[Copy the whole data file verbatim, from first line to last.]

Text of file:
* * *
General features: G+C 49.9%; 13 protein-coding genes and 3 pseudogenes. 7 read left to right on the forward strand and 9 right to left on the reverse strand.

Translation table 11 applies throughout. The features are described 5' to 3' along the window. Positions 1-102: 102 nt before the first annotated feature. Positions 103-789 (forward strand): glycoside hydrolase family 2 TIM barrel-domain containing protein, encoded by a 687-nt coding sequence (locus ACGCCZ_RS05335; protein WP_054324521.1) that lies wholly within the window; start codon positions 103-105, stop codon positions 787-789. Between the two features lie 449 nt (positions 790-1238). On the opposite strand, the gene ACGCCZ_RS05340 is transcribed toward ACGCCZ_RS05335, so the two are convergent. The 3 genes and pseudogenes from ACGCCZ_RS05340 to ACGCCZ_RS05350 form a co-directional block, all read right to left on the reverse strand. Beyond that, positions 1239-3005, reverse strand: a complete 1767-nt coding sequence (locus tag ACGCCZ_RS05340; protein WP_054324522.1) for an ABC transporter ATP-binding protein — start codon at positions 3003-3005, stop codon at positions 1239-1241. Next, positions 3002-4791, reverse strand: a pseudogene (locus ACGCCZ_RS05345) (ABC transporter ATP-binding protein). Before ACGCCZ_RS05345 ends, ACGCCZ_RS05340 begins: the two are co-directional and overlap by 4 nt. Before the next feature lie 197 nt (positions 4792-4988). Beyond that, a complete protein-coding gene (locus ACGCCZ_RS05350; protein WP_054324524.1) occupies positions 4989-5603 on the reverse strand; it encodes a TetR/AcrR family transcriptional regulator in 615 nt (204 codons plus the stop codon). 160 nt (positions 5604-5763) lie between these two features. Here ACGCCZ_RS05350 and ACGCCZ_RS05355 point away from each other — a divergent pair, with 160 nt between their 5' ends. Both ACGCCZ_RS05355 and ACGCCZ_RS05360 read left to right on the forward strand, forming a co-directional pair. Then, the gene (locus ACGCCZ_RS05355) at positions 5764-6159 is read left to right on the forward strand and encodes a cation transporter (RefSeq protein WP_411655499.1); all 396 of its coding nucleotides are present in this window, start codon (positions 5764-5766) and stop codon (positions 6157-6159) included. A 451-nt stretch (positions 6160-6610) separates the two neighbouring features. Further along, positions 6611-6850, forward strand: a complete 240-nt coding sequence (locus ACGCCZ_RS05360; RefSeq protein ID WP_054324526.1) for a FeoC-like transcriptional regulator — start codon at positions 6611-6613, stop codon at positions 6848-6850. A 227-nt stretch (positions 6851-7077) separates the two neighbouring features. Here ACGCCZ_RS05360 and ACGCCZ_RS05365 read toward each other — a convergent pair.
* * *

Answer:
General features: G+C 49.9%; 13 protein-coding genes and 3 pseudogenes. 7 read left to right on the forward strand and 9 right to left on the reverse strand.

Translation table 11 applies throughout. The features are described 5' to 3' along the window. Positions 1-102: 102 nt before the first annotated feature. Positions 103-789 (forward strand): glycoside hydrolase family 2 TIM barrel-domain containing protein, encoded by a 687-nt coding sequence (locus ACGCCZ_RS05335; protein WP_054324521.1) that lies wholly within the window; start codon positions 103-105, stop codon positions 787-789. Between the two features lie 449 nt (positions 790-1238). On the opposite strand, the gene ACGCCZ_RS05340 is transcribed toward ACGCCZ_RS05335, so the two are convergent. The 3 genes and pseudogenes from ACGCCZ_RS05340 to ACGCCZ_RS05350 form a co-directional block, all read right to left on the reverse strand. Beyond that, positions 1239-3005, reverse strand: a complete 1767-nt coding sequence (locus tag ACGCCZ_RS05340; protein WP_054324522.1) for an ABC transporter ATP-binding protein — start codon at positions 3003-3005, stop codon at positions 1239-1241. Next, positions 3002-4791, reverse strand: a pseudogene (locus ACGCCZ_RS05345) (ABC transporter ATP-binding protein). Before ACGCCZ_RS05345 ends, ACGCCZ_RS05340 begins: the two are co-directional and overlap by 4 nt. Before the next feature lie 197 nt (positions 4792-4988). Beyond that, a complete protein-coding gene (locus ACGCCZ_RS05350; protein WP_054324524.1) occupies positions 4989-5603 on the reverse strand; it encodes a TetR/AcrR family transcriptional regulator in 615 nt (204 codons plus the stop codon). 160 nt (positions 5604-5763) lie between these two features. Here ACGCCZ_RS05350 and ACGCCZ_RS05355 point away from each other — a divergent pair, with 160 nt between their 5' ends. Both ACGCCZ_RS05355 and ACGCCZ_RS05360 read left to right on the forward strand, forming a co-directional pair. Then, the gene (locus ACGCCZ_RS05355) at positions 5764-6159 is read left to right on the forward strand and encodes a cation transporter (RefSeq protein WP_411655499.1); all 396 of its coding nucleotides are present in this window, start codon (positions 5764-5766) and stop codon (positions 6157-6159) included. A 451-nt stretch (positions 6160-6610) separates the two neighbouring features. Further along, positions 6611-6850, forward strand: a complete 240-nt coding sequence (locus ACGCCZ_RS05360; RefSeq protein ID WP_054324526.1) for a FeoC-like transcriptional regulator — start codon at positions 6611-6613, stop codon at positions 6848-6850. A 227-nt stretch (positions 6851-7077) separates the two neighbouring features. Here ACGCCZ_RS05360 and ACGCCZ_RS05365 read toward each other — a convergent pair.